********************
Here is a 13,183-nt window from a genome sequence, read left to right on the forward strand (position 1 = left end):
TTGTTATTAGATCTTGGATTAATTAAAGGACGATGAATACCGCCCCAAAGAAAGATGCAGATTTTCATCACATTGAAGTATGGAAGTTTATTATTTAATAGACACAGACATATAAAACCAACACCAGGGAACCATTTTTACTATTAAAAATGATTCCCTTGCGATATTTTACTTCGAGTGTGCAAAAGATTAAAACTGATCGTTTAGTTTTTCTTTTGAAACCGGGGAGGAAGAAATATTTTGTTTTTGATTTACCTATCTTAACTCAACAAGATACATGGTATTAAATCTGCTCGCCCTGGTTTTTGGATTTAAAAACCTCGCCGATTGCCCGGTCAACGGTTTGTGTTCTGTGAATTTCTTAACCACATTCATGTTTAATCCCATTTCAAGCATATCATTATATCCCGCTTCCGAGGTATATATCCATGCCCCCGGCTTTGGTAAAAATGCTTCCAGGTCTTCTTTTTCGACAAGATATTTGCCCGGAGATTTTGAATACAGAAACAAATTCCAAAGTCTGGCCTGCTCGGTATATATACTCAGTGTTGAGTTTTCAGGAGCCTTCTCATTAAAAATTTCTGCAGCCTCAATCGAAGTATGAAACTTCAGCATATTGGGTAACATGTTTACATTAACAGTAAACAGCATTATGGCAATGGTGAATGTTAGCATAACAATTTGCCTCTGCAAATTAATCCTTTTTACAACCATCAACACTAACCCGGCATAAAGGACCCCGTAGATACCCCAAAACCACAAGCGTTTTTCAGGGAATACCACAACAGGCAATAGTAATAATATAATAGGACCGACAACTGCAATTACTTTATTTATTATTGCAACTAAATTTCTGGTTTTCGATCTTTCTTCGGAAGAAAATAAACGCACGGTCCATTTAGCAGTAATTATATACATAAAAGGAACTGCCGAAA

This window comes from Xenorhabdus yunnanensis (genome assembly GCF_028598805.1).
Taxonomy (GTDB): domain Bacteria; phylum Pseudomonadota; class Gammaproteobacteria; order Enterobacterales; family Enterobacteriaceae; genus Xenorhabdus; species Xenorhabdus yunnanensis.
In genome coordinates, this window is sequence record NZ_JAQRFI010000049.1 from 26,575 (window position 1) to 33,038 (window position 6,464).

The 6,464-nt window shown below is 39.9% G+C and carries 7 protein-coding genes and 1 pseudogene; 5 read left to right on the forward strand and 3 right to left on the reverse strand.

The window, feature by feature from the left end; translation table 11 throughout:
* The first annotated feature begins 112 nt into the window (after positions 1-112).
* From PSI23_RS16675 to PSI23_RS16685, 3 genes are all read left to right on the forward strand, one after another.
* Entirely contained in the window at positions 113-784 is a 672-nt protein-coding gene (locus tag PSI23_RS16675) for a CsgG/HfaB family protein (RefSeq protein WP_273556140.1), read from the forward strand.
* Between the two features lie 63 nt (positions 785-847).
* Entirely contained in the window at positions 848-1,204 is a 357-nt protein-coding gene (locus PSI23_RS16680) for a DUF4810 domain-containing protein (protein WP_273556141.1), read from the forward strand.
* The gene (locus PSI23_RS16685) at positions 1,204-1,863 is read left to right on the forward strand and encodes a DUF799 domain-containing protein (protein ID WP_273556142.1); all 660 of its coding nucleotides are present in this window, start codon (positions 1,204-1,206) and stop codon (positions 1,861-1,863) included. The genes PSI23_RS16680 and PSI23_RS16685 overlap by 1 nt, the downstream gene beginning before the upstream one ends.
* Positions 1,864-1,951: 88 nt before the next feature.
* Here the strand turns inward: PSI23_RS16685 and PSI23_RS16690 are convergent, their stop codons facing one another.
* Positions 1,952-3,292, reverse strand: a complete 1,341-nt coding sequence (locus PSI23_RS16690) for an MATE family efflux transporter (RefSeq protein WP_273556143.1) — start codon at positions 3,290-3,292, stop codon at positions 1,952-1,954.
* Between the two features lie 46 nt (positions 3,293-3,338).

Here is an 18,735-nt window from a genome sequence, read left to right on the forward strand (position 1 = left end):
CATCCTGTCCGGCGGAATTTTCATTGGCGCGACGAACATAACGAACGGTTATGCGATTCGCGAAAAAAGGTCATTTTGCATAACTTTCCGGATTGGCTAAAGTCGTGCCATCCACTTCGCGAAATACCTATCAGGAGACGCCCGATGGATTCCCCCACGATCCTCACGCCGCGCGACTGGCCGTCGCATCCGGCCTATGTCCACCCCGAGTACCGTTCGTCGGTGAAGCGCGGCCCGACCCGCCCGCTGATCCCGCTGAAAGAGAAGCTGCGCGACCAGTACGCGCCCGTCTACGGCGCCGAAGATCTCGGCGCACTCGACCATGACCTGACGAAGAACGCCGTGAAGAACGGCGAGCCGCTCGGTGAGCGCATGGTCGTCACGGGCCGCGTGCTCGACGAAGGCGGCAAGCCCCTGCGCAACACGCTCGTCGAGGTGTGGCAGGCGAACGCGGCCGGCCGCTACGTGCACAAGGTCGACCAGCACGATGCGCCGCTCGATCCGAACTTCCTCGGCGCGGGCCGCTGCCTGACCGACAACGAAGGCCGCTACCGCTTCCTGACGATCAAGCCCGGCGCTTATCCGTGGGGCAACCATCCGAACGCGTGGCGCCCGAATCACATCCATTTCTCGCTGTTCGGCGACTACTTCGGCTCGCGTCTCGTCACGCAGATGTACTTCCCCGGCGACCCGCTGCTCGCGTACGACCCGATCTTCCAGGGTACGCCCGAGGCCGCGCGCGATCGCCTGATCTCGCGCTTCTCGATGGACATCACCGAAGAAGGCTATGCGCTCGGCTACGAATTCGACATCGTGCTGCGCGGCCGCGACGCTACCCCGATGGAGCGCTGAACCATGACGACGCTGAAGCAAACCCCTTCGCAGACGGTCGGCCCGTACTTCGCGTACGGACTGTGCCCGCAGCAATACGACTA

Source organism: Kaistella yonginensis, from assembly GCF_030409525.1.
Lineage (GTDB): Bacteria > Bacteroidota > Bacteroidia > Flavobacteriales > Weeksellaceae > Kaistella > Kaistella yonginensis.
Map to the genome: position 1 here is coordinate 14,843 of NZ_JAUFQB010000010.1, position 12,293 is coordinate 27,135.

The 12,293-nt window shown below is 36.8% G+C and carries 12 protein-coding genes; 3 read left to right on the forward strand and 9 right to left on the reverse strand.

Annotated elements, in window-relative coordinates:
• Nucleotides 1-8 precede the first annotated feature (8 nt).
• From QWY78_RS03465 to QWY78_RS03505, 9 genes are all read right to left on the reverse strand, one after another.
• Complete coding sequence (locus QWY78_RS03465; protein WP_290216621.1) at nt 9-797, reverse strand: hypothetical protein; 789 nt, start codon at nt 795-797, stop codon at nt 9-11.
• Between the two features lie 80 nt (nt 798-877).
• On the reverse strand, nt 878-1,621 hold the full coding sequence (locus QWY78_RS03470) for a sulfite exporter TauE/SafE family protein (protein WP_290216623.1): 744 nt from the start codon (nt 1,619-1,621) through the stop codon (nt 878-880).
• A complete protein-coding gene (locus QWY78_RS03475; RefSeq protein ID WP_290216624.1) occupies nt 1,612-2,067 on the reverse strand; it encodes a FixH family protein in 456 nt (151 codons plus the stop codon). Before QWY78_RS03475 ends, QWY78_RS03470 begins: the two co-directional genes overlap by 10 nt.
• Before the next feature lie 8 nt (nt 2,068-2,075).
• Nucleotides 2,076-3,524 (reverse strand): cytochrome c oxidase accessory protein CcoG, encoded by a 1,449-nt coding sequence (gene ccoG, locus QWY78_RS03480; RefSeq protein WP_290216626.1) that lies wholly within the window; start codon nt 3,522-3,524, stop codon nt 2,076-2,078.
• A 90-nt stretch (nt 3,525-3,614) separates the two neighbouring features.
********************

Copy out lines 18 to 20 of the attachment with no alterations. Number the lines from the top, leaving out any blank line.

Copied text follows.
Here is an 18,735-nt window from a genome sequence, read left to right on the forward strand (position 1 = left end):
CATCCTGTCCGGCGGAATTTTCATTGGCGCGACGAACATAACGAACGGTTATGCGATTCGCGAAAAAAGGTCATTTTGCATAACTTTCCGGATTGGCTAAAGTCGTGCCATCCACTTCGCGAAATACCTATCAGGAGACGCCCGATGGATTCCCCCACGATCCTCACGCCGCGCGACTGGCCGTCGCATCCGGCCTATGTCCACCCCGAGTACCGTTCGTCGGTGAAGCGCGGCCCGACCCGCCCGCTGATCCCGCTGAAAGAGAAGCTGCGCGACCAGTACGCGCCCGTCTACGGCGCCGAAGATCTCGGCGCACTCGACCATGACCTGACGAAGAACGCCGTGAAGAACGGCGAGCCGCTCGGTGAGCGCATGGTCGTCACGGGCCGCGTGCTCGACGAAGGCGGCAAGCCCCTGCGCAACACGCTCGTCGAGGTGTGGCAGGCGAACGCGGCCGGCCGCTACGTGCACAAGGTCGACCAGCACGATGCGCCGCTCGATCCGAACTTCCTCGGCGCGGGCCGCTGCCTGACCGACAACGAAGGCCGCTACCGCTTCCTGACGATCAAGCCCGGCGCTTATCCGTGGGGCAACCATCCGAACGCGTGGCGCCCGAATCACATCCATTTCTCGCTGTTCGGCGACTACTTCGGCTCGCGTCTCGTCACGCAGATGTACTTCCCCGGCGACCCGCTGCTCGCGTACGACCCGATCTTCCAGGGTACGCCCGAGGCCGCGCGCGATCGCCTGATCTCGCGCTTCTCGATGGACATCACCGAAGAAGGCTATGCGCTCGGCTACGAATTCGACATCGTGCTGCGCGGCCGCGACGCTACCCCGATGGAGCGCTGAACCATGACGACGCTGAAGCAAACCCCTTCGCAGACGGTCGGCCCGTACTTCGCGTACGGACTGTGCCCGCAGCAATACGACTA

Source organism: Kaistella yonginensis, from assembly GCF_030409525.1.